When he ascended the scaffold, he fell upon his knees, and thrice he said these words, “O thou Saviour of the world, have mercy upon me. Father of heaven, I commend my spirit into thy holy hands.” Then he turned to the people and said these words, “I beseech you, Christian brethren and sisters, that ye be not offended at the word of God, for the affliction and torments which ye see prepared for me, but I exhort you that ye love the word of God your salvation, and suffer patiently and with a comfortable heart, for the Word’s sake. Moreover, I pray you, show my brethren and sisters which have heard me oft before, that they cease not to learn the word of God, which I taught unto them, for no persecutions nor troubles in this world which lasteth not. For the Word’s sake, and the true Evangel which was given to me by the grace of God, I suffer this day not sorrowfully, but with a glad heart and mind. Consider and behold my visage; ye shall not see me change my colour. This grim fire I fear not. I know surely that my soul shall sup with my Saviour this night, for whom I suffer this.” Then he prayed for his accusers, saying, “I beseech the Father of heaven to forgive them that have, of any ignorance, or else of any evil mind, forged lies upon me. I forgive them with all my heart. I beseech Christ to forgive them that have this day ignorantly condemned me to death.” And last of all he said to the people on this manner, “I beseech you, brethren and sisters, to exhort your prelates to the learning of the word of God, that they may be ashamed to do evil, and learn to do good; and if they will not convert themselves from their wicked error, there shall hastily come upon them the wrath of God, which they shall not eschew.”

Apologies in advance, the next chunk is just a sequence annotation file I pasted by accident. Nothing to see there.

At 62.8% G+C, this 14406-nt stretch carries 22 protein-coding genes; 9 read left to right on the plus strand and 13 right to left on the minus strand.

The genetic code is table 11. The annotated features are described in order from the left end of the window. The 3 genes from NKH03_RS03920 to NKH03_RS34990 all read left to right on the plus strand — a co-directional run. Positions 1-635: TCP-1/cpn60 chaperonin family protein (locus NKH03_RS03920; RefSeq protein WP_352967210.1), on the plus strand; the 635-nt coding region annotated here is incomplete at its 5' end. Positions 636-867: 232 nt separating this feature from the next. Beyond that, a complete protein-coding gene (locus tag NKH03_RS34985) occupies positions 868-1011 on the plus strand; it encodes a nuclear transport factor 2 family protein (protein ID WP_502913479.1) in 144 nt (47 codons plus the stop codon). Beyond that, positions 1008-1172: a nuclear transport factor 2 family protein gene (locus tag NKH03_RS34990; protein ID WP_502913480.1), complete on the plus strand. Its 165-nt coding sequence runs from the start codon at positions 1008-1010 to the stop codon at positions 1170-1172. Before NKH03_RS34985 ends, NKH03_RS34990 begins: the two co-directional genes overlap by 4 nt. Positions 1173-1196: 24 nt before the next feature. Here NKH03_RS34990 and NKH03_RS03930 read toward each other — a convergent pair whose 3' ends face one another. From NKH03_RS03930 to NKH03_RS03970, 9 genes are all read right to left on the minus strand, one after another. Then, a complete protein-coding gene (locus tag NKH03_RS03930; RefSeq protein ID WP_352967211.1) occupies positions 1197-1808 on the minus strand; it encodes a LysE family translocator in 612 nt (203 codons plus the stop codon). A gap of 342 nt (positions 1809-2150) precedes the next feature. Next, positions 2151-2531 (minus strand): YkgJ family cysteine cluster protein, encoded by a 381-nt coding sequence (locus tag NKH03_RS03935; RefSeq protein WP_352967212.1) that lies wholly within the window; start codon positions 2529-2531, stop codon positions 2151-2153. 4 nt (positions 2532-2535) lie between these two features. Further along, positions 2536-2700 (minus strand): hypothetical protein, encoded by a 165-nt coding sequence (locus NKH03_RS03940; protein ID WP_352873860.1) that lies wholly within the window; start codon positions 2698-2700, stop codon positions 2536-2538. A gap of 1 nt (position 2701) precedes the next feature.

After these words, the martyr gave himself into the hands of the executioner. “Sir, I pray you forgive me,” cried the tormentor, “for I am not guilty of your death;” to whom he answered, kissing his cheek, “Lo! here is a token that I forgive thee; my heart, do thine office.” He carried a chain of iron at his middle, by which he was fastened to a gibbet which rose in the centre of the scaffold. Fire was then put to the pile; the powder-bags exploded, and enveloped him in fierce flames; a cord, which had been placed round his neck, was pulled tightly till he was suffocated, and the body of the lifeless martyr was speedily reduced to ashes. “When the people beheld his great tormenting, they might not withhold from piteous mourning, and complaining of the innocent lamb’s slaughter.” The cardinal and the bishops, unforgiving even in death, caused a proclamation the same night to be made throughout the city, that none should pray for the soul of the heretic, under pain of the heaviest censures of the church.
Peter Lorimer, The Scottish Reformation: A Historical Sketch (London; Glasgow: Richard Griffin and Company, 1860), 143, 145–146, 148–149, 151–153.